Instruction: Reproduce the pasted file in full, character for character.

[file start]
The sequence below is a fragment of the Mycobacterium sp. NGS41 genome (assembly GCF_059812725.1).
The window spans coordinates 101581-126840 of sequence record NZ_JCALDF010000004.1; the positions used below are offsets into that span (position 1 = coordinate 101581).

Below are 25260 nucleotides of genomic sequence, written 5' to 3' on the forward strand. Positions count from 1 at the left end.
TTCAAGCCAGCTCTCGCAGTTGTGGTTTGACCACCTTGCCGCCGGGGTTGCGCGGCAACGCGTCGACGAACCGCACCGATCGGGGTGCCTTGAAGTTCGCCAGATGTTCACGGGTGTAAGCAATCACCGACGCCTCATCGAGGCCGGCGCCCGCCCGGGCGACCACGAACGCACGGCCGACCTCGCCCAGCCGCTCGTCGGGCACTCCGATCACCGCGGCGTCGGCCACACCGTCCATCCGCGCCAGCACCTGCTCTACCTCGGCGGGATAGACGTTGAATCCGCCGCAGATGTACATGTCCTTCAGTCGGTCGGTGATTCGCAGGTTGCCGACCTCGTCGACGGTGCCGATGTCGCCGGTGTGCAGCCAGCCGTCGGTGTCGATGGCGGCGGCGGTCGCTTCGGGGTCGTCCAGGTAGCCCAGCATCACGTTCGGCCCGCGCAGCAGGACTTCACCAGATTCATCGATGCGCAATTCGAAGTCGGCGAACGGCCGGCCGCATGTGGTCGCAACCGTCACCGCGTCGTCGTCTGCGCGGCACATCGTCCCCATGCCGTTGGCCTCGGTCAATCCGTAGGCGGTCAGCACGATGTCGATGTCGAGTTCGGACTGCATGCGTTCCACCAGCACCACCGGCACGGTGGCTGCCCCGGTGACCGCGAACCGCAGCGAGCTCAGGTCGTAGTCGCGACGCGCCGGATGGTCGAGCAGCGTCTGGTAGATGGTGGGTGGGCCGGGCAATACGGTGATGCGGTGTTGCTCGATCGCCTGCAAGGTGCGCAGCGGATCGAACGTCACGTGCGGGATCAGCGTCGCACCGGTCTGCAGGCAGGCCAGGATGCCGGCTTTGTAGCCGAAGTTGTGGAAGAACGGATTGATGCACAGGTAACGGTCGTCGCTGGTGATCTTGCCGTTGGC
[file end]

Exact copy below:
The sequence below is a fragment of the Mycobacterium sp. NGS41 genome (assembly GCF_059812725.1).
The window spans coordinates 101581-126840 of sequence record NZ_JCALDF010000004.1; the positions used below are offsets into that span (position 1 = coordinate 101581).

Below are 25260 nucleotides of genomic sequence, written 5' to 3' on the forward strand. Positions count from 1 at the left end.
TTCAAGCCAGCTCTCGCAGTTGTGGTTTGACCACCTTGCCGCCGGGGTTGCGCGGCAACGCGTCGACGAACCGCACCGATCGGGGTGCCTTGAAGTTCGCCAGATGTTCACGGGTGTAAGCAATCACCGACGCCTCATCGAGGCCGGCGCCCGCCCGGGCGACCACGAACGCACGGCCGACCTCGCCCAGCCGCTCGTCGGGCACTCCGATCACCGCGGCGTCGGCCACACCGTCCATCCGCGCCAGCACCTGCTCTACCTCGGCGGGATAGACGTTGAATCCGCCGCAGATGTACATGTCCTTCAGTCGGTCGGTGATTCGCAGGTTGCCGACCTCGTCGACGGTGCCGATGTCGCCGGTGTGCAGCCAGCCGTCGGTGTCGATGGCGGCGGCGGTCGCTTCGGGGTCGTCCAGGTAGCCCAGCATCACGTTCGGCCCGCGCAGCAGGACTTCACCAGATTCATCGATGCGCAATTCGAAGTCGGCGAACGGCCGGCCGCATGTGGTCGCAACCGTCACCGCGTCGTCGTCTGCGCGGCACATCGTCCCCATGCCGTTGGCCTCGGTCAATCCGTAGGCGGTCAGCACGATGTCGATGTCGAGTTCGGACTGCATGCGTTCCACCAGCACCACCGGCACGGTGGCTGCCCCGGTGACCGCGAACCGCAGCGAGCTCAGGTCGTAGTCGCGACGCGCCGGATGGTCGAGCAGCGTCTGGTAGATGGTGGGTGGGCCGGGCAATACGGTGATGCGGTGTTGCTCGATCGCCTGCAAGGTGCGCAGCGGATCGAACGTCACGTGCGGGATCAGCGTCGCACCGGTCTGCAGGCAGGCCAGGATGCCGGCTTTGTAGCCGAAGTTGTGGAAGAACGGATTGATGCACAGGTAACGGTCGTCGCTGGTGATCTTGCCGTTGGC